The issue in causal generalization is whether or when we can transfer knowledge of a causal mechanism empirically identified in one case to another case without executing the same empirical analysis of the second case. The caveat is important. We can of course replicate empirical analysis across a variety of cases and examine how well a causal mechanism accounts for a variety of cases. This produces inductive knowledge of causal mechanisms. The causal generalization question that I address is how to know that a causal finding in a case transfers to others, simply by virtue of its identification in the original case.
For instance, in a well known paper Dell and Olken (2020) identified a relationship between economic structures implemented by Dutch colonizers in Java and long run productivity in Java. On what basis could we apply that finding to other cases? We do so when we see a similarity to the original cases in a way that is relevant under some theory, so we suspect that a similar mechanism operates. If the mechanism delivers a specific relationship between colonial economic structures and long run productivity in the original study, we could reason that it implies a similar relationship in similar cases.
Somewhat more formally, consider the causal generalization argument (CG): if (i) a causal mechanism m is credibly identified in case A, and if (ii) cases A and B have similar factors XA and XB with causal capacities under m, then (iii) m can be inferred to operate in case B. Thus, one can make credible causal statements in case B without a direct empirical study of that case, on the basis of credible identification in case A.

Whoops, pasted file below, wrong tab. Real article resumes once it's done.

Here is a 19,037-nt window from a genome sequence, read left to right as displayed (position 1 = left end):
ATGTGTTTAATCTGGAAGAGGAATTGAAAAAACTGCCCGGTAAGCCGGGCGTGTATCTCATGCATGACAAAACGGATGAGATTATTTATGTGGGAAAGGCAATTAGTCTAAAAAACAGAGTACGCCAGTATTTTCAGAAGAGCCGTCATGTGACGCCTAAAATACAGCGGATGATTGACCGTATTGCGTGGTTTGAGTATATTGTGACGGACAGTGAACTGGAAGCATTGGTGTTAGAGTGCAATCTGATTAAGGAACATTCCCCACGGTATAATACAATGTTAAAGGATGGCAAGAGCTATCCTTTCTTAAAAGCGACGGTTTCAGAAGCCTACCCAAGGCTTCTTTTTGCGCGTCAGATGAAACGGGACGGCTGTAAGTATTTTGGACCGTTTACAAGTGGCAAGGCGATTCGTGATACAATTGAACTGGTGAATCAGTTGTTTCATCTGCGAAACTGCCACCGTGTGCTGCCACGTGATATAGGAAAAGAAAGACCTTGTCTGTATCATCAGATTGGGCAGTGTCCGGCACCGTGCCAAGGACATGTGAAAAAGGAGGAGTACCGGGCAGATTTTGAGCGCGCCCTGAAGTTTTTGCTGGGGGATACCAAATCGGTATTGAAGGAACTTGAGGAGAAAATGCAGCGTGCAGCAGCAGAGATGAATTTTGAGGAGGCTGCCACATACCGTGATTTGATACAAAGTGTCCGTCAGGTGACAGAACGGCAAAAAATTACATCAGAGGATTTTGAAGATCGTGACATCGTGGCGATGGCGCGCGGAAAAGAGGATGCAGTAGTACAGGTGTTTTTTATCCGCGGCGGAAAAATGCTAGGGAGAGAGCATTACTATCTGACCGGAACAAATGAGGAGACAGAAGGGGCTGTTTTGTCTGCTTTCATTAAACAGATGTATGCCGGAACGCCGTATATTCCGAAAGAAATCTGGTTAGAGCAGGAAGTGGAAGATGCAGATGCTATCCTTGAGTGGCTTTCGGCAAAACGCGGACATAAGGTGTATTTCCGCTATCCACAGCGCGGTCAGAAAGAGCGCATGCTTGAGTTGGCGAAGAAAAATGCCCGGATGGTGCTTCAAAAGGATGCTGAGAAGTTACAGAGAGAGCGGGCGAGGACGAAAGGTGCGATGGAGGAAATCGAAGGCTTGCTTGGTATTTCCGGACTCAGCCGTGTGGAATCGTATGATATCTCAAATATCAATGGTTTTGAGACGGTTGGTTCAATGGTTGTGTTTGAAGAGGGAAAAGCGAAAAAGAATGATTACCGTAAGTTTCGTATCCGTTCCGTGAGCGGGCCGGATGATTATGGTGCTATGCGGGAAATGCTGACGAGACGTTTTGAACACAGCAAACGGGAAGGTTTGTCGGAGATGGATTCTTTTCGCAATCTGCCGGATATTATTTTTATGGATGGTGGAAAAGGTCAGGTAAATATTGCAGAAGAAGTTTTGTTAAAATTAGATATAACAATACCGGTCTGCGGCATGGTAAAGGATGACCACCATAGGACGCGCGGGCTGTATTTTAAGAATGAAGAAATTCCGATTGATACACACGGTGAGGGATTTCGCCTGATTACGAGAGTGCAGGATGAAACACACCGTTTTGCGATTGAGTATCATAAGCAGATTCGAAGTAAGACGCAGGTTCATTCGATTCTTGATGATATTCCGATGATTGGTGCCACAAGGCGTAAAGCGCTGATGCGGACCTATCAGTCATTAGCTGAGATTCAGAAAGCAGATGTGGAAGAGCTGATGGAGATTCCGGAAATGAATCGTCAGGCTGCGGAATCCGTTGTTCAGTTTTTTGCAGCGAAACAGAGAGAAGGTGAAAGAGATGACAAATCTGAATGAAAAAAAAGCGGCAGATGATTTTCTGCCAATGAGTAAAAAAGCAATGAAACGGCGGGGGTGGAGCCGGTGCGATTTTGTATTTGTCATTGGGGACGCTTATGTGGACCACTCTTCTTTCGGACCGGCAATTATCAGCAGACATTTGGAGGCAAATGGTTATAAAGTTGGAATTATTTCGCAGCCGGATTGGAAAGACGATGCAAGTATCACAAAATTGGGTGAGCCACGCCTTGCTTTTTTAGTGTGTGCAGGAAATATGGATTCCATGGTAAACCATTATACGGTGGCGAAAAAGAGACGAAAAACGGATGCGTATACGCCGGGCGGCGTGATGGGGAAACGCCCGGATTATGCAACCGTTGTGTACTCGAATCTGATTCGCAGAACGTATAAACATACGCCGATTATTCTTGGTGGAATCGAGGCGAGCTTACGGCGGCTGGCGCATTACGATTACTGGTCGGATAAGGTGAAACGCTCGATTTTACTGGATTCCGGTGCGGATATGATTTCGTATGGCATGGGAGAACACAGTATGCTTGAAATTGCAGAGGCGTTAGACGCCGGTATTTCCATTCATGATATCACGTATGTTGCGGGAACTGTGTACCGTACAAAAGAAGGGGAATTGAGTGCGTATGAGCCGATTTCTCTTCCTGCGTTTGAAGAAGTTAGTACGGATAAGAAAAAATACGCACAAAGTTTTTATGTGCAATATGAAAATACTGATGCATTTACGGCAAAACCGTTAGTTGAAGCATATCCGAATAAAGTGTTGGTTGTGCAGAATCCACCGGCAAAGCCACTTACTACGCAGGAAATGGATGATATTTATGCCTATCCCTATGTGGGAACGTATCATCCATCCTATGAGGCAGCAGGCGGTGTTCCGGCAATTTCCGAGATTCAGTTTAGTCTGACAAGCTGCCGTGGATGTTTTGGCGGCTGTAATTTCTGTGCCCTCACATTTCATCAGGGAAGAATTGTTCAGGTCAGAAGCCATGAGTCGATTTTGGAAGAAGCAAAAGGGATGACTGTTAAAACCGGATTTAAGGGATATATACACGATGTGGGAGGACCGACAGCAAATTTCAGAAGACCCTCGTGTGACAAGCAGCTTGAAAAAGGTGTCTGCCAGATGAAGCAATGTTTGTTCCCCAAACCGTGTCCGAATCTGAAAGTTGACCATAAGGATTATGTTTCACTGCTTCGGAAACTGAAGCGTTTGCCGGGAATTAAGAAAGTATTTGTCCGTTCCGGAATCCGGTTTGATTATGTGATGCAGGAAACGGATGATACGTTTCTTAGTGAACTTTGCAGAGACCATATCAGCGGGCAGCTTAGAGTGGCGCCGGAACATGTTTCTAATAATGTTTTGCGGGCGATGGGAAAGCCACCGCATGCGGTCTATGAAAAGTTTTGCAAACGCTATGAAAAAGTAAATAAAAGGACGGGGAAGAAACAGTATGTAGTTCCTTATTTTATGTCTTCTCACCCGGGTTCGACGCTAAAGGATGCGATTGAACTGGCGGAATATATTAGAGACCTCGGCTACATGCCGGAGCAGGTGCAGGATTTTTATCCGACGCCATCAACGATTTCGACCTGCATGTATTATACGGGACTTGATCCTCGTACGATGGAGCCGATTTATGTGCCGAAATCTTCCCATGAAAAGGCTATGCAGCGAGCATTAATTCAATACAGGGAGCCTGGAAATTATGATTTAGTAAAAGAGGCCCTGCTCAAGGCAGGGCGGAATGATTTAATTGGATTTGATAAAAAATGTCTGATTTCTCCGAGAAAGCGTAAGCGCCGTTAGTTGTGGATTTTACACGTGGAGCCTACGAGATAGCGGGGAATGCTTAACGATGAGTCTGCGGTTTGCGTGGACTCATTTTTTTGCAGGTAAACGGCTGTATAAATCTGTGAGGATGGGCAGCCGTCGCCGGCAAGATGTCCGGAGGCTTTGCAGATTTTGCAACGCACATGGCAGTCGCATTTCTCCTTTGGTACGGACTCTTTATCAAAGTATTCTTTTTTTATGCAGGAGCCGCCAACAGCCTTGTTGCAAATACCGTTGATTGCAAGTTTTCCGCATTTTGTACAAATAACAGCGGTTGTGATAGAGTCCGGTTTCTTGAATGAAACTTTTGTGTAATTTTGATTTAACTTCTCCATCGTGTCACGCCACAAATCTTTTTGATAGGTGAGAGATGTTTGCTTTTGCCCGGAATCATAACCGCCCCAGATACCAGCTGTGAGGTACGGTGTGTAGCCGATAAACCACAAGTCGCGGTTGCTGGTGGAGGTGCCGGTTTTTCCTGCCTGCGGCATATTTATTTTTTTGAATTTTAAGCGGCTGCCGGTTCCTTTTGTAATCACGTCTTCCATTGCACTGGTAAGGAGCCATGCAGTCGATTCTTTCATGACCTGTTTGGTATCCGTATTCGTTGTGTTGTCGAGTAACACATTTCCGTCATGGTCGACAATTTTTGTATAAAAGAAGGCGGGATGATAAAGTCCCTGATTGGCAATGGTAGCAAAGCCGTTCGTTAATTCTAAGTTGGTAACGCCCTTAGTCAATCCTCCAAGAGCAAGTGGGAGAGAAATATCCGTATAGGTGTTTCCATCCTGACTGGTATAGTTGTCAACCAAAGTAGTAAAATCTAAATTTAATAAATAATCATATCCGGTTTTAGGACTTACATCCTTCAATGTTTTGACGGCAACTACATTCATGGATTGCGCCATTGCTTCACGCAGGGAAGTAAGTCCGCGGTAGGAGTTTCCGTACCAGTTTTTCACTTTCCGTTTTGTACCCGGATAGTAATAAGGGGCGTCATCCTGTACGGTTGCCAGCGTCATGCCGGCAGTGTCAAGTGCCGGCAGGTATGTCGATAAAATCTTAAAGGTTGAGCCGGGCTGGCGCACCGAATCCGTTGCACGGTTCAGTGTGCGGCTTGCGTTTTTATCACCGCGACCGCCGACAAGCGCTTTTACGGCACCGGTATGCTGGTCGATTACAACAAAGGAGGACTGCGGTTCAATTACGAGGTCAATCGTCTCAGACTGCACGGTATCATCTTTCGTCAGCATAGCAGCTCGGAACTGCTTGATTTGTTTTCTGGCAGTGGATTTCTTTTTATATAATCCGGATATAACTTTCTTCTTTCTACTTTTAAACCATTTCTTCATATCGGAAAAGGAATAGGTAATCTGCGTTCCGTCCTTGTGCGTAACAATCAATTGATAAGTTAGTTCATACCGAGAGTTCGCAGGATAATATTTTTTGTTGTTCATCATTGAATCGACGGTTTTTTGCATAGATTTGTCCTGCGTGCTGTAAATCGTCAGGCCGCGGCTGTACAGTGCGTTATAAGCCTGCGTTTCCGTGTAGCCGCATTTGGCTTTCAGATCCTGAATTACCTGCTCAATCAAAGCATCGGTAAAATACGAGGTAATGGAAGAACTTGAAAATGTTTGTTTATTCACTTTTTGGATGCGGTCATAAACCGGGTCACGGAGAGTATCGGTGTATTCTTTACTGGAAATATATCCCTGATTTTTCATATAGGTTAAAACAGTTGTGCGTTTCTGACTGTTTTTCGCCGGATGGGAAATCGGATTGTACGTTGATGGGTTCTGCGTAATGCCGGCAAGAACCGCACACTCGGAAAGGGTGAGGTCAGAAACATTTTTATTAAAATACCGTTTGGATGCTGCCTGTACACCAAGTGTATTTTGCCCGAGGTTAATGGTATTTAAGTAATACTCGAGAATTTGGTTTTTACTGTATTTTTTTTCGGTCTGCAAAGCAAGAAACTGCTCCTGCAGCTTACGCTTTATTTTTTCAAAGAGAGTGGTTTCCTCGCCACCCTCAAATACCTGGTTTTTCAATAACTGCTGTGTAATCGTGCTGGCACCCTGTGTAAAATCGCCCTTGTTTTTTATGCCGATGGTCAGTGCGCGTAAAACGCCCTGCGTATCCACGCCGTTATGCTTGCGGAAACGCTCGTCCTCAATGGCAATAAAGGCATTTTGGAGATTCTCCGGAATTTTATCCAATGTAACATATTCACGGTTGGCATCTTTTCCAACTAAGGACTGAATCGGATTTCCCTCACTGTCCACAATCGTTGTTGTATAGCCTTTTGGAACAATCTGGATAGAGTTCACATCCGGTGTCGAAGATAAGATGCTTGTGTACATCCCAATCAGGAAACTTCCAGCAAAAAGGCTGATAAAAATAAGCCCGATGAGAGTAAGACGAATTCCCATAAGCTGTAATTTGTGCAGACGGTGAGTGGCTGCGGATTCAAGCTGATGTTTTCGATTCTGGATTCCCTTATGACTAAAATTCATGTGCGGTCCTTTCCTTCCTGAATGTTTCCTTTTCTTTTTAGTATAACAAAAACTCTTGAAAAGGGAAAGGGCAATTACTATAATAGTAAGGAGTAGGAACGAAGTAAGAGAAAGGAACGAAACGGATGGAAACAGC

The CG argument is the linchpin of any non-inductive generalizability of empirical findings. The key question is how to move from step (ii) to step (iii). Without actually executing an empirical study in case B, this movement works only if we assume that similar factors across cases will lead to similar outcomes across cases. This means that we know how to translate a relationship between XA and YA into a relationship between XB and YB, despite not actually observing this relationship. That is, we can understand the unobserved relationship between XB and YB — identify a candidate causal mechanism in case B — simply because we know the relationship between XA and XB (Pearl and Bareinboim 2014).
This translation is a special case of a research design we know by another name, selection on observables. Selection on observables means that, if we know an outcome Y and treatment status X in one case, we can infer a counterfactual outcome Y’ under an alternative treatment X’. This is possible if and only if we know the structural model that translates X into Y, which per se entails the causal effect of X. Moving from XA to XB across two cases presents the exact same problem, and solving it requires the same assumption.
We get a lot of mileage in generalized causal explanation from selection on observables, provided we believe it. The next question is, if selection on observables is valid between steps (ii) and (iii) of the CG argument, why isn’t it valid at step (i)?